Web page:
Jochem Wesselse, baker

Jochem Wesselse (1579-1681) was born in Hamburg, Germany. Very little is known about him, but he married Geertruy Hieronimus and had at least one child, Catrina. Though they were among the earliest settlers of Rensselerswyck (now Albany), they later moved to New Amsterdam. Jochem was a baker, and, obviously, his skills were in demand, regardless of where he lived. Everybody eats bread! He made a will around 1680 and died not long after. Geertruy was born in the Netherlands in 1579, but her date of death is unknown. Catrina (1620-1703) married Abraham Staats, a surgeon, fur trader, and community leader in Fort Orange, Rensselaerswyck, now Albany.

Goosen Van Schaick, brewer

Goosen Gerritse Van Schaick was born in Utrecht and came to New Netherland in 1637 under contract to Patroon Killian Van Rensselaer. After seven years of service, he went back to Holland but returned to New Netherland in 1646 on the ship Rensselaerswyck. Goosen was interested in the fur trade and was also involved in the real estate market. In 1664 he and Philip Pieterse Schuyler purchased the “Halve Maan”– land– from the Indians. Within this patent is Van Schaick Island, where the Van Schaick Mansion was built by his son Anthony. In 1675, Goosen and Pieter Lassingh purchased Harmen Rutger’s brewery on the Exchange Block; subsequently, Goosen became a brewer. A brewer, of course, makes beer, which was probably a necessity in that time and place. Goosen’s first wife was Geeritje Brantse Van Nieukerke, mother of my ancestor Sybrant Goosen Van Schaick. After she died, Goosen remarried. Due to his two marriages, he was the patriarch of a large and prominent family in Albany. At his death, sometime before 1679, he left a substantial estate to his second wife and to his ten children living in Albany.

Immigrants to Virginia and South Carolina

Salvator Muscoe, Sr., stone mason

As far as I know, Salvator Muscoe is my only Italian ancestor. According to Doug Garnett of the Garnett Family Registry, Salvator was a stone cutter, or stone mason, born in 1645 in Sicily. He went to London following the Great Fire of 1666 because workers with his skills were in demand to rebuild the city. He worked under the direction of Sir Christopher Wren in the construction of St. Paul’s Cathedral. Salvator immigrated to Virginia around 1685 and settled near one of the Garnett families living there. Sometimes there is confusion about the details of his life due to the fact he had a son also named Salvator. Both Salvator Sr. and Salvator Jr. had daughters named Elizabeth who married Garnetts. I am descended from Elizabeth, daughter of the elder Salvator. Elizabeth was born about 1680 and married Thomas Garnett, born about 1675. They lived in St. Anne’s Parish, Essex County, Virginia.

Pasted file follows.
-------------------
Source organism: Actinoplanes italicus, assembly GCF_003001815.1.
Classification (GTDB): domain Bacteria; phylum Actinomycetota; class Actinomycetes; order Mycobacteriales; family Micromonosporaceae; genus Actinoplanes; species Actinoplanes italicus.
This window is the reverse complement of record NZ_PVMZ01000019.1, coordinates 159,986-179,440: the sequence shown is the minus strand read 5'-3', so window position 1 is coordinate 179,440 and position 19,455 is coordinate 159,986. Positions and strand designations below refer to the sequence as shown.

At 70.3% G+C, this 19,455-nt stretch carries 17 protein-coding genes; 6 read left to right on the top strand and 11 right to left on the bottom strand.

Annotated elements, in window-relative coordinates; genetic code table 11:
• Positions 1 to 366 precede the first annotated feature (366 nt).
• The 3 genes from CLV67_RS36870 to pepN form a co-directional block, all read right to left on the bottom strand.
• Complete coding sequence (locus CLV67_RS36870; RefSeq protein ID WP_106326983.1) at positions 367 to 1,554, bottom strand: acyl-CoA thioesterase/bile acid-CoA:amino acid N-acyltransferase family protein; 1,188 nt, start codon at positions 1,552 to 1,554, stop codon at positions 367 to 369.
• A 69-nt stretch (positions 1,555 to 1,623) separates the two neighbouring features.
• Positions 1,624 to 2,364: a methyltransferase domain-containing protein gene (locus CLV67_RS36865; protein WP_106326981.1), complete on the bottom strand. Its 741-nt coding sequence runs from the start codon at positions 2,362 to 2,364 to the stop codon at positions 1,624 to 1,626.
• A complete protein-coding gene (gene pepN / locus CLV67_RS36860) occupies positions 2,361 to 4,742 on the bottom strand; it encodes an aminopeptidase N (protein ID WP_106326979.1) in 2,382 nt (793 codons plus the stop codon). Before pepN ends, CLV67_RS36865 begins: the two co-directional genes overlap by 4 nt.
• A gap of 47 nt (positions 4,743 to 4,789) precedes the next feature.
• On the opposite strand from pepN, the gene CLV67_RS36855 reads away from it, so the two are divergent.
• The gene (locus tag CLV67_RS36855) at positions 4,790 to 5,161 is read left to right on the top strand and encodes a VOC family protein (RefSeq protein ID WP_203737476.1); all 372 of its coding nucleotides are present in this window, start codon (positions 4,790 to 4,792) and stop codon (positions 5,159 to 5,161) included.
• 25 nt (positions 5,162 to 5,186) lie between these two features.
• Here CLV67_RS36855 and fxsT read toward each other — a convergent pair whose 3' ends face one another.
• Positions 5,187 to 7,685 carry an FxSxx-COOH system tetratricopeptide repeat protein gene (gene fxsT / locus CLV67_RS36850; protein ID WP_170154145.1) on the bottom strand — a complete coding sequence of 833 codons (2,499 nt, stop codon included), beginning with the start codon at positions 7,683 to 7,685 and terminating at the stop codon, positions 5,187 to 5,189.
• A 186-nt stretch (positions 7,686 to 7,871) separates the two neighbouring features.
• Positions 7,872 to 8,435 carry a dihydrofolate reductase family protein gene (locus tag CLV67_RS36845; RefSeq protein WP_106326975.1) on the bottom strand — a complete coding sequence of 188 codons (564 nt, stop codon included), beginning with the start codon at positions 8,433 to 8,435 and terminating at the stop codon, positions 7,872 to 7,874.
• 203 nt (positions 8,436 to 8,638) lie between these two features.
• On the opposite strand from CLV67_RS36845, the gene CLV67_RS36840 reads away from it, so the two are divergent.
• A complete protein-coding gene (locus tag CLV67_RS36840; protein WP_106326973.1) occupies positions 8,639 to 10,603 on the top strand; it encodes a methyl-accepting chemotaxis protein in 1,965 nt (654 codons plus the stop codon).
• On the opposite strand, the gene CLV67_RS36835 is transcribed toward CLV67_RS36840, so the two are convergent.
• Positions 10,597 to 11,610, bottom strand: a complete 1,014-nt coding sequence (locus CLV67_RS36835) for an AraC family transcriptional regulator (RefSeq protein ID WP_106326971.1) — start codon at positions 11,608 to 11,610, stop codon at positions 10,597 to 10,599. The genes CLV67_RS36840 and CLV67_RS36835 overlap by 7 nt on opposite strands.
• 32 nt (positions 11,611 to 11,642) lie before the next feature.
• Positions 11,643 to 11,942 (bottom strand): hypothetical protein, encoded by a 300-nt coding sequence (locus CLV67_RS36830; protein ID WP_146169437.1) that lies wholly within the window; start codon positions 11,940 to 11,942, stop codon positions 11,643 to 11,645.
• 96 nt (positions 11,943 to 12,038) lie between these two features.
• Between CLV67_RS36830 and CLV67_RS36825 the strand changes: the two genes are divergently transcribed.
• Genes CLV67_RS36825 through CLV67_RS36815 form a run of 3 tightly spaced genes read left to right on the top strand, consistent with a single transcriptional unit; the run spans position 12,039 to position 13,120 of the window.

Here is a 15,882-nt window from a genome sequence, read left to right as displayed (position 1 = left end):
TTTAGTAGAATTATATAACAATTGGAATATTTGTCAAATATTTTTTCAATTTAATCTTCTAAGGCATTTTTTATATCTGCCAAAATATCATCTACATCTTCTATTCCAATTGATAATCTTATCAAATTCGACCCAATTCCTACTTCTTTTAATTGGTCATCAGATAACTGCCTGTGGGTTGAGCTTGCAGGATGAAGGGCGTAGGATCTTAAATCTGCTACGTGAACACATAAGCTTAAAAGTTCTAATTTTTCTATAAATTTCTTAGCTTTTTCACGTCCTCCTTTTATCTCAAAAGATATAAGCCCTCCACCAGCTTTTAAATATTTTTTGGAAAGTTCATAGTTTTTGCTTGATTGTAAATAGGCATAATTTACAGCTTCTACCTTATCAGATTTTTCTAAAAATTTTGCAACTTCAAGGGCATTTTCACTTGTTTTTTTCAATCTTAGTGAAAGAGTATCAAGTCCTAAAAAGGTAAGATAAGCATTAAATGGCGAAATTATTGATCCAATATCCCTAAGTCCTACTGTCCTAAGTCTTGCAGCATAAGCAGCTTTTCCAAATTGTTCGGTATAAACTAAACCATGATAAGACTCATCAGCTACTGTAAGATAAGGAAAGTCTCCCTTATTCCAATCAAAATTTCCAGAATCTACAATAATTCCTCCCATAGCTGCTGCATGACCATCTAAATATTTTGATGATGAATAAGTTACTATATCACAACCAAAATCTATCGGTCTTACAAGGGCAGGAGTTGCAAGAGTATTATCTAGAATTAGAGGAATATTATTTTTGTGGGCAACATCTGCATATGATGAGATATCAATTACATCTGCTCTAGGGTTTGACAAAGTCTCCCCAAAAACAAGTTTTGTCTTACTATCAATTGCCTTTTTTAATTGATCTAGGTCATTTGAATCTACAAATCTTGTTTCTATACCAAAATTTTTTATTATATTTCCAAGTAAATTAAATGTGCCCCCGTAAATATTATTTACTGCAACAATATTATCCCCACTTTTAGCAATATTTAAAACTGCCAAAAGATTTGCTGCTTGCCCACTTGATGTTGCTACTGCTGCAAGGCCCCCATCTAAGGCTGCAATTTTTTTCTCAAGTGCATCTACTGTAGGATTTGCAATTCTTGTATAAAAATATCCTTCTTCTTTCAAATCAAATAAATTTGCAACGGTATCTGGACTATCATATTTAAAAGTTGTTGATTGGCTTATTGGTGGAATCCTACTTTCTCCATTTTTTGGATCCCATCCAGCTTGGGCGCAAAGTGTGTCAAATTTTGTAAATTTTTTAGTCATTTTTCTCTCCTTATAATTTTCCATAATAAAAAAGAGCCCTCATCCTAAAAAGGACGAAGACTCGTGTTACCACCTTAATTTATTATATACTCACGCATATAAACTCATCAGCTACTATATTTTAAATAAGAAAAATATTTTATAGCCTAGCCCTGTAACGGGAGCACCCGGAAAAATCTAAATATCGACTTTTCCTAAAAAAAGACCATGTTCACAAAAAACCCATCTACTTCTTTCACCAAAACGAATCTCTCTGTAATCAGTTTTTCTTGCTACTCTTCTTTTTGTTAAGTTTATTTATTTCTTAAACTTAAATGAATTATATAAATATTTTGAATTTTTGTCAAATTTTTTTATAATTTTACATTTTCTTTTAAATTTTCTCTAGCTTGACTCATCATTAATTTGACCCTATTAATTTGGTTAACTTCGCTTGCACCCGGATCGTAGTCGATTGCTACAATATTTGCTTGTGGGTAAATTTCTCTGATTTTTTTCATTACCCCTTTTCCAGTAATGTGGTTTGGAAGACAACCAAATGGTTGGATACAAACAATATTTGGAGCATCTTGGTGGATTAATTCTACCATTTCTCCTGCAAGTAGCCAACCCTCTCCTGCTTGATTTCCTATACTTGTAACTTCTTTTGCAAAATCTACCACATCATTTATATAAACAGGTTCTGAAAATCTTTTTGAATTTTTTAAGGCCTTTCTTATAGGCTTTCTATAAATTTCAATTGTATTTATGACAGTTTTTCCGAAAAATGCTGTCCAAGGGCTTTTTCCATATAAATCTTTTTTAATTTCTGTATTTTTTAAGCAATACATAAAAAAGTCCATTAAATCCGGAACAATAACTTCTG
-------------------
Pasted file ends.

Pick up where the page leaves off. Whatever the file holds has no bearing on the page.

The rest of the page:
Johann Philip ensminger, blacksmith

Johann Philip Ensminger, born in 1727 in Waldambach, Alsace, France, immigrated to Pennsylvania as a child with his parents, Peter and Mary Catherine Trautmann Ensminger. He was the fourth generation of Ensminger men to be a blacksmith. His great-grandfather, Philipp Ensminger, Sr. (1640-1712), age 20, was listed in the 1662 tax records for Grafschaft Lützelstein, which included Waldhambach.  His occupation is listed as schmeidwerks. A schmied is a smith (blacksmith) and werks means works. Johann Philip’s grandfather, Philipp Ensminger, Jr. (1666 – post 1730), worked as a blacksmith who shoed horses in Alsace. Johann Philipp’s father, Peter Ensminger (1694-1739), was a blacksmith, too, and practiced that trade both in Alsace and in Pennsylvania. However, blacksmiths do more than shoe horses. They are really metalsmiths– hammering, bending, and cutting metal to make grills, railings, grates, tools, cooking utensils, weapons, and chains, among other things. After the death of his father, Johann Philip married Catherine Margaret Kissinger, supported the American Revolution, and moved to Virginia, where he worked as a blacksmith, raised at least ten children, and died in Monroe County. This area is now in West Virginia.

john dickey, Linen draper

One of the strangest professions I’ve ever heard of is linen draper. Basically, this is the job title for someone who sold cloth or linens–a dry goods merchant. According to Grover Dickey’s book John and Alexander Dickey, Immigrants, 1772, this was John Dickey’s job in Larne, County Antrim, Ireland, before he and his son Alexander arrived in South Carolina on the ship James and Mary. They received warrants for land surveys in 1773, and John Dickey’s land was 150 acres in Berkley County. Obviously, they had to do some farming, but I do not know for sure that John continued to work as a linen draper. John died in York County, South Carolina, in 1788. His son Alexander (1746-1832) served in the American Revolution and married Ann Wiseman, also an Irish immigrant. 

John mcvey, millwright

Long-time McVey researcher Vern Taylor believes that John McVey (1737-1823) was probably born in Scotland and came to America as a soldier in the French and Indian War.  He and his (unknown) first wife had four children and lived in Greenbrier County, Virginia (now West Virginia). I am descended from their son Samuel Lewis McVey. After John’s first wife died, he married Sarah Snedigar and had twelve more children. John was given leave to build a mill on his land in 1787 and then worked as a millwright. A millwright’s responsibilities might have included installing, repairing, dismantling, assembling, or moving machinery, as well as constructing any of a variety of types of mills–flour mills, sawmills, or paper mills. The idyllc scenes of mills that are often seen in artwork might make one think that a millwright’s life was easy. However, looking at a diagram showing how complicated the machinery could be, it becomes clear that a millwright actually had to be very knowledgeable about  many things. John moved to Kentucky later in life, but records are unclear as to whether he died in Kentucky or in Virginia.